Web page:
Scotland vs England 150 years on

Posted by Frankie Shattock's Shatball Podcast Frankie Shattock on May 26, 2023

Right fellas. Imagine a Scotland in yer heads. A Scotland that leads the world in the fields of science, technology, innovation, all that stuff. With its own legal system, its own stock exchange, printing its own bleedin' bank notes, the whole shebang. A land filled with innovative factories, laboratories, hospitals, Universities, financial institutions, you name it. All packed to the gunnels with well-educated, self-confident Scots who can go out there and make a right success of themselves, mate.

That was the Scotland of 1872, the year of the first bleedin' Scotland vs England football international.

1872 engl v scotland ralston
Scotland's central midfield pivot wins back possession

On a chilly Saturday afternoon in November 1872, it all kicked off. The pitch, at the West of Scotland Cricket Club's ground in Partick, was as heavy as a recently ploughed tattie field. And when the ref that day plonked the ball down in the centre circle, stuck the whistle in his gob and blew, battle commenced in the longest-running football rivalry in history. A rivalry that continues to this day. Un-bleedin'-abated.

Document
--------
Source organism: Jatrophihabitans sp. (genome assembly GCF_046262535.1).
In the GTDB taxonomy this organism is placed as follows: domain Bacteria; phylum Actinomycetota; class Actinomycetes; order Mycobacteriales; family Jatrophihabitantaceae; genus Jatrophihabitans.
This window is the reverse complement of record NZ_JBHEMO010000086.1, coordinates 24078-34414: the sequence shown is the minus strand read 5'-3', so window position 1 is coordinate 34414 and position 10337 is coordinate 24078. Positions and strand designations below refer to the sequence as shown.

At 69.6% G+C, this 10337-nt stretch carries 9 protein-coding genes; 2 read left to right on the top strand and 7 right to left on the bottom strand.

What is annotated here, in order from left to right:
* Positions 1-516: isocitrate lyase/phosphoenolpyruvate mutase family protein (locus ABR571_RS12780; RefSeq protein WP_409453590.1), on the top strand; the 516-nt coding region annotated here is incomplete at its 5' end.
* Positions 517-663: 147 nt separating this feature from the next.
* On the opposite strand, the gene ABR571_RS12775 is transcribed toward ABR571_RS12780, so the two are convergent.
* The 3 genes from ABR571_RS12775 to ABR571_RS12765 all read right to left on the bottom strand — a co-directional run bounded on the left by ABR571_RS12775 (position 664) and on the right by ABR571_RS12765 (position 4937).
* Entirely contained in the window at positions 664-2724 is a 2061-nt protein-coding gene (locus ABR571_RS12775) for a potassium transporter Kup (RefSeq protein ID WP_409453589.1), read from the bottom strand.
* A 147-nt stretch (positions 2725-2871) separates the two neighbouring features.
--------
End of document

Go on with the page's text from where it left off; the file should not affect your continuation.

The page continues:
I've always wondered: What would it be like to go back in time and watch that game, eh? Would it be much different from today? Well, let me tell ya, the rules were a bit different back in them days, mate. Take the offside rule. It was as simple as they come, but it wouldn't have done many favours for yer attacking football I can tell ya'! In 1872, a player was offside if they were in front of the bleedin' ball when it was played to them. Yeah, you got that right: any forward pass and the defenders arms would be straight up in the air, "OFFSIDE REF!"

And get this, the goalkeeper could handle the ball anywhere on the bleedin' field, no fancy penalty boxes like nowadays. I reckon that would've made the game a whole different kettle of fish, mate.

But one thing that ain't changed is the expectations of the home fans. Yer Scottish contigent. Back then, a final score of nil-nil was a proper disappointment to the locals, just like it would be today. This is the match Scotland just has to win, mate. It's was a matter of pride and all that back then, and its a matter of pride today.